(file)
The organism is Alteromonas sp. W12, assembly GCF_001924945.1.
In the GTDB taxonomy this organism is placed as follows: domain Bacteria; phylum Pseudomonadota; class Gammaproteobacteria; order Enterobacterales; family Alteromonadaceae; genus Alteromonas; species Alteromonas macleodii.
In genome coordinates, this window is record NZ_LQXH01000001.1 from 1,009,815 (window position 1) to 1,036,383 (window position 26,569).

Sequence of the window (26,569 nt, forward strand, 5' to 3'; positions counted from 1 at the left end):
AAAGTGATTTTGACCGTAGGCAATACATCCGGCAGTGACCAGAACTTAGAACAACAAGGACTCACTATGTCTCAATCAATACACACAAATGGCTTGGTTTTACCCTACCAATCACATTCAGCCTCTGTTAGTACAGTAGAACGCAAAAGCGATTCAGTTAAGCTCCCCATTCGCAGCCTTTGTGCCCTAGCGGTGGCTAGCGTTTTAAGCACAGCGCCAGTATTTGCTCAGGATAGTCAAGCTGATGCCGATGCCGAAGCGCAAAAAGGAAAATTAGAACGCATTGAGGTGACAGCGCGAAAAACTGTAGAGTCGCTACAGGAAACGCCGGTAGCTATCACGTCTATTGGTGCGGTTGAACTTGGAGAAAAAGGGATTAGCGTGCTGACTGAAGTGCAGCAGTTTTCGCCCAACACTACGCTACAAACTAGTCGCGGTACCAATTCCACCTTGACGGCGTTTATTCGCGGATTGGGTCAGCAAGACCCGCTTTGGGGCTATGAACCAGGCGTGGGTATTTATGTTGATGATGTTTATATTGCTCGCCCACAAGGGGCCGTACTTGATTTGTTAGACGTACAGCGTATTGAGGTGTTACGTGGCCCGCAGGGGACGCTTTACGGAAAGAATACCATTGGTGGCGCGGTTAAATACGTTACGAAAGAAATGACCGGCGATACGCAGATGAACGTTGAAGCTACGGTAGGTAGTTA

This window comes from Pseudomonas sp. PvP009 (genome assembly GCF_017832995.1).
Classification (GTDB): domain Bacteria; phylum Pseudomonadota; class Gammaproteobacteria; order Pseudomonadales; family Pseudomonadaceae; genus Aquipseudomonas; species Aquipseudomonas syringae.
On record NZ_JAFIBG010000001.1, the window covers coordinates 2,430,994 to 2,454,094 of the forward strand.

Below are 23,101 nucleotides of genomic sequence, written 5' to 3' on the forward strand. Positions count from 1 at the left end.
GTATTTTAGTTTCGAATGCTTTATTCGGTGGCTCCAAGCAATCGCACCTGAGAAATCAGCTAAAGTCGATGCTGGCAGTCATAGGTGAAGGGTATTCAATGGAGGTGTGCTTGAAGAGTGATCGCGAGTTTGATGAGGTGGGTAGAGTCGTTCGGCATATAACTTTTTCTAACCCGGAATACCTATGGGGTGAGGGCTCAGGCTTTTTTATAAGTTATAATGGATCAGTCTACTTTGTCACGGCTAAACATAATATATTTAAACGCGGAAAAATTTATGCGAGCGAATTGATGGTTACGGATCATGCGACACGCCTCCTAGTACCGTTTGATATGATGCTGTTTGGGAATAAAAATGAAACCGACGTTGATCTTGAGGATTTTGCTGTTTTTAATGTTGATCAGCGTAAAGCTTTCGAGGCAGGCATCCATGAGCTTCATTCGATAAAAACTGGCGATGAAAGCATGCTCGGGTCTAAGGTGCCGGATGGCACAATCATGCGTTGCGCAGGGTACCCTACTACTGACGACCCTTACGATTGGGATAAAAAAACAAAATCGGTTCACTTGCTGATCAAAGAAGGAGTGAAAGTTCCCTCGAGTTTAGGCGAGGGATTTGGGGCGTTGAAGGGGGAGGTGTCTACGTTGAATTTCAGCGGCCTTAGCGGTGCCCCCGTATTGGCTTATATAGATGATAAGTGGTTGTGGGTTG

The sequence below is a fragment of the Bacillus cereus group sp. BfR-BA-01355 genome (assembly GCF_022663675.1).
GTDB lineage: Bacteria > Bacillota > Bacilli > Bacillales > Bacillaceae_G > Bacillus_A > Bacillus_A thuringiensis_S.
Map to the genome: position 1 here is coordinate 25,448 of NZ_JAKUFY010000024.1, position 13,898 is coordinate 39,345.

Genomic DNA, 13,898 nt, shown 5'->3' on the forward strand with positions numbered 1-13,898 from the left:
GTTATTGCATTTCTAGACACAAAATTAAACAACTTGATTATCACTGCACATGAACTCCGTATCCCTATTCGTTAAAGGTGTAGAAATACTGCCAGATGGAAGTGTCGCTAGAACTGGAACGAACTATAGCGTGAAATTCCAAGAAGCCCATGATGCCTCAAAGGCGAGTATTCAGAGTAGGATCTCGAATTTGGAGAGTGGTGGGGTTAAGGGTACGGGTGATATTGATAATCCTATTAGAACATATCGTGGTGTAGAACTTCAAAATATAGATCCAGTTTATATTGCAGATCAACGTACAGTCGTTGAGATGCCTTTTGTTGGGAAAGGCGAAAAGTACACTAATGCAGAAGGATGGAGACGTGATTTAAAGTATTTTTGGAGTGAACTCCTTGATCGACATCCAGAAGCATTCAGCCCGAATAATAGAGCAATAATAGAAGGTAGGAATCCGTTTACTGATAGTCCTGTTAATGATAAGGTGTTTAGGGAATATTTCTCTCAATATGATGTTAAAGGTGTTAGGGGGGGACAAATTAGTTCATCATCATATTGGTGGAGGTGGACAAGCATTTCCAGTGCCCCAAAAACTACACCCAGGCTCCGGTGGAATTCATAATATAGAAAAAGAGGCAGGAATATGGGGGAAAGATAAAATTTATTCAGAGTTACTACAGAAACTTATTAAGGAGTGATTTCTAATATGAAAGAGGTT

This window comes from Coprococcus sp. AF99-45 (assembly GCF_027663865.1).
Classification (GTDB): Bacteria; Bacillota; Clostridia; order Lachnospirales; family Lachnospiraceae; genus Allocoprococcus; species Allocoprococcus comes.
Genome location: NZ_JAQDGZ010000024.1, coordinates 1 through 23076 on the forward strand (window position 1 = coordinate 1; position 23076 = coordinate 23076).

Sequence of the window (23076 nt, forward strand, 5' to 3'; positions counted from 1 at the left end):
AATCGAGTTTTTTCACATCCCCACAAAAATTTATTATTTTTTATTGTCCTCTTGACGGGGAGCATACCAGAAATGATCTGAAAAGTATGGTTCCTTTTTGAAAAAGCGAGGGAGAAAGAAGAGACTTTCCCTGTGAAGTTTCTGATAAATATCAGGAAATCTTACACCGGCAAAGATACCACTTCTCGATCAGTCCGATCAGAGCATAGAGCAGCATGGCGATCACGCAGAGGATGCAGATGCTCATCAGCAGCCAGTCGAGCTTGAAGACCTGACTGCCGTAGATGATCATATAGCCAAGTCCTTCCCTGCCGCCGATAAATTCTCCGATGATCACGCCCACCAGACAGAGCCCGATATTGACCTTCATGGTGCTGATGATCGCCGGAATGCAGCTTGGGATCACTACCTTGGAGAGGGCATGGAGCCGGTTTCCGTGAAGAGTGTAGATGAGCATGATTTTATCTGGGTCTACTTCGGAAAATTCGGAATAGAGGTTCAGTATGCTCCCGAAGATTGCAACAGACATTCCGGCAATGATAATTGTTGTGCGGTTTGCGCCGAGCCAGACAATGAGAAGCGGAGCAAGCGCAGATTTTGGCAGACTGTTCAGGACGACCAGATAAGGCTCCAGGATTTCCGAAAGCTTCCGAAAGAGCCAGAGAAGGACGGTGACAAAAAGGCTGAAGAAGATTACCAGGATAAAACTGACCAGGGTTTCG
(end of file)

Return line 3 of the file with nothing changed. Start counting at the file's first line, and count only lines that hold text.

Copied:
In genome coordinates, this window is record NZ_LQXH01000001.1 from 1,009,815 (window position 1) to 1,036,383 (window position 26,569).